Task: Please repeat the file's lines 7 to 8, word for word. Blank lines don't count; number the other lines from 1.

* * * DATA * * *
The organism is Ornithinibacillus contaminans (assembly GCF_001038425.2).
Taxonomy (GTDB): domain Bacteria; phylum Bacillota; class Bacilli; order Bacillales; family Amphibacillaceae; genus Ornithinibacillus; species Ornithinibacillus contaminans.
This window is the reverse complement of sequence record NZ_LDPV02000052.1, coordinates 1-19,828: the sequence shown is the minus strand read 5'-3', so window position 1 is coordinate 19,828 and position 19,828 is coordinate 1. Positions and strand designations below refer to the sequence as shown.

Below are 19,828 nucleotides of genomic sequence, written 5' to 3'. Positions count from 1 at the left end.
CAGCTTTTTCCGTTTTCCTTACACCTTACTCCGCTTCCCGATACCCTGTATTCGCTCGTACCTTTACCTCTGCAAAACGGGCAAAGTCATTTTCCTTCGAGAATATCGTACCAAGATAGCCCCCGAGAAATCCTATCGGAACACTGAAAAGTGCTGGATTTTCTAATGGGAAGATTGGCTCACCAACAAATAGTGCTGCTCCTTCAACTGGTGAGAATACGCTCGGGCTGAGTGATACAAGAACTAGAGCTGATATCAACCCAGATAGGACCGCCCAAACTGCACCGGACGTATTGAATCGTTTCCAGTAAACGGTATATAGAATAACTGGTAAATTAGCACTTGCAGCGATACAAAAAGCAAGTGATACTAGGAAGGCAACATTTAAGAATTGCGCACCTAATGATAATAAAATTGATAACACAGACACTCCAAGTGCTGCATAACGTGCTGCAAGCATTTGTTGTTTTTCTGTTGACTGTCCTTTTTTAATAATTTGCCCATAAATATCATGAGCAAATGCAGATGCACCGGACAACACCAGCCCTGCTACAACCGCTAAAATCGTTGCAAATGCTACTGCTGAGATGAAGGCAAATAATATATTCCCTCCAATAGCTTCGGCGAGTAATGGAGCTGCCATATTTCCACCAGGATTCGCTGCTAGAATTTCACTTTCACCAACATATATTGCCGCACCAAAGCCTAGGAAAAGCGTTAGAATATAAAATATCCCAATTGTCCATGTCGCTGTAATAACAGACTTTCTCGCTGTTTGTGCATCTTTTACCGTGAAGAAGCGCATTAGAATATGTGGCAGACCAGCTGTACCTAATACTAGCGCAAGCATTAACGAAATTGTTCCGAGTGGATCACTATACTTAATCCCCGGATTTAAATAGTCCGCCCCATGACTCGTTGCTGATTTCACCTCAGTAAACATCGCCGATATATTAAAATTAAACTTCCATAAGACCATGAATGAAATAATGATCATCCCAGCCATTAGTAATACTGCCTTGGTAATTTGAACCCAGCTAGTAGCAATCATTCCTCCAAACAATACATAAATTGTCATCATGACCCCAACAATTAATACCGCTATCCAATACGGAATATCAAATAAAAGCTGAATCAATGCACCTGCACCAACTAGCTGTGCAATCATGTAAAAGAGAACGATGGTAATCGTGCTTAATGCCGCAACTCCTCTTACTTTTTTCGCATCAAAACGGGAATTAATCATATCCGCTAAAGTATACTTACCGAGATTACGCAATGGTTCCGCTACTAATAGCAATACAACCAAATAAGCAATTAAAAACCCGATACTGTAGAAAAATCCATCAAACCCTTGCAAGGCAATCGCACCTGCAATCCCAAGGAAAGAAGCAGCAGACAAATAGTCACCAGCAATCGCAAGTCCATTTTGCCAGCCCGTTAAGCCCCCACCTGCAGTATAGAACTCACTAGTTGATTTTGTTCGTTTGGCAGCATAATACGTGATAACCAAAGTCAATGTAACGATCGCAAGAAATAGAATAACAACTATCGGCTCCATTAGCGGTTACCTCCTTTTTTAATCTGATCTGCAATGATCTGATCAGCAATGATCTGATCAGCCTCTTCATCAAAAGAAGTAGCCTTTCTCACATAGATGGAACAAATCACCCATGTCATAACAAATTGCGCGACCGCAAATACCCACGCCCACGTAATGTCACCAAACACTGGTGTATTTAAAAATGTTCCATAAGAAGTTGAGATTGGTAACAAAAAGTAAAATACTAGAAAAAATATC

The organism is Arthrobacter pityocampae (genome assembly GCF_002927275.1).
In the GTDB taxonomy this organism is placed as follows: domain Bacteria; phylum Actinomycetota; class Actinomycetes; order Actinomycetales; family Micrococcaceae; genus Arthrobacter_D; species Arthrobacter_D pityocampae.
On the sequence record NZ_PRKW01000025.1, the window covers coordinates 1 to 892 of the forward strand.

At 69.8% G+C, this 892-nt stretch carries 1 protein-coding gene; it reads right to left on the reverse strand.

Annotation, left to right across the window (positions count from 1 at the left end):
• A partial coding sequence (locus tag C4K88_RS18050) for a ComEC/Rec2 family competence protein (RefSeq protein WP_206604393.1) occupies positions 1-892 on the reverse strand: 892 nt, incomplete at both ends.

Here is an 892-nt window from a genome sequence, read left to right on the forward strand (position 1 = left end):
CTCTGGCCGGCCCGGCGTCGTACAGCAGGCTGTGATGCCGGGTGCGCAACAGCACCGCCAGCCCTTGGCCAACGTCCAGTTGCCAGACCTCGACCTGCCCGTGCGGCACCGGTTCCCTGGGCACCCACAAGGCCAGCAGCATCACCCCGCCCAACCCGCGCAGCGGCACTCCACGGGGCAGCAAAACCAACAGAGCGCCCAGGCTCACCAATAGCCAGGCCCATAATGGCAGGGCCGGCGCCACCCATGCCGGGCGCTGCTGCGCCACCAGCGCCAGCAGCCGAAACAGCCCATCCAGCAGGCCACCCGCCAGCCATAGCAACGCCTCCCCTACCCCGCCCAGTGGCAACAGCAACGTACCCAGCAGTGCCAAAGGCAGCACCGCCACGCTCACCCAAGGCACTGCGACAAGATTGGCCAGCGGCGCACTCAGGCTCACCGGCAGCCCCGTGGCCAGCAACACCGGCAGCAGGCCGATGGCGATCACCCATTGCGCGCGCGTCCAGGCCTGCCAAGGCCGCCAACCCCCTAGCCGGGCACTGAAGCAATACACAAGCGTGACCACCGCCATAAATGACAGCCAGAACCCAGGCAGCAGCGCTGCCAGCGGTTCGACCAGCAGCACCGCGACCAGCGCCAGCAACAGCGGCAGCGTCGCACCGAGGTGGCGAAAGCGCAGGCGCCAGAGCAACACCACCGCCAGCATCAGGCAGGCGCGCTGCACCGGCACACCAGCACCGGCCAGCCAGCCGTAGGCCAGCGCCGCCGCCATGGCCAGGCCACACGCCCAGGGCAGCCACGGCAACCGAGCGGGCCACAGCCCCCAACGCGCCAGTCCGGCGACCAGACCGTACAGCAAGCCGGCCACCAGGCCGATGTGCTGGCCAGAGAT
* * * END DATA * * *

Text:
In the GTDB taxonomy this organism is placed as follows: domain Bacteria; phylum Actinomycetota; class Actinomycetes; order Actinomycetales; family Micrococcaceae; genus Arthrobacter_D; species Arthrobacter_D pityocampae.
On the sequence record NZ_PRKW01000025.1, the window covers coordinates 1 to 892 of the forward strand.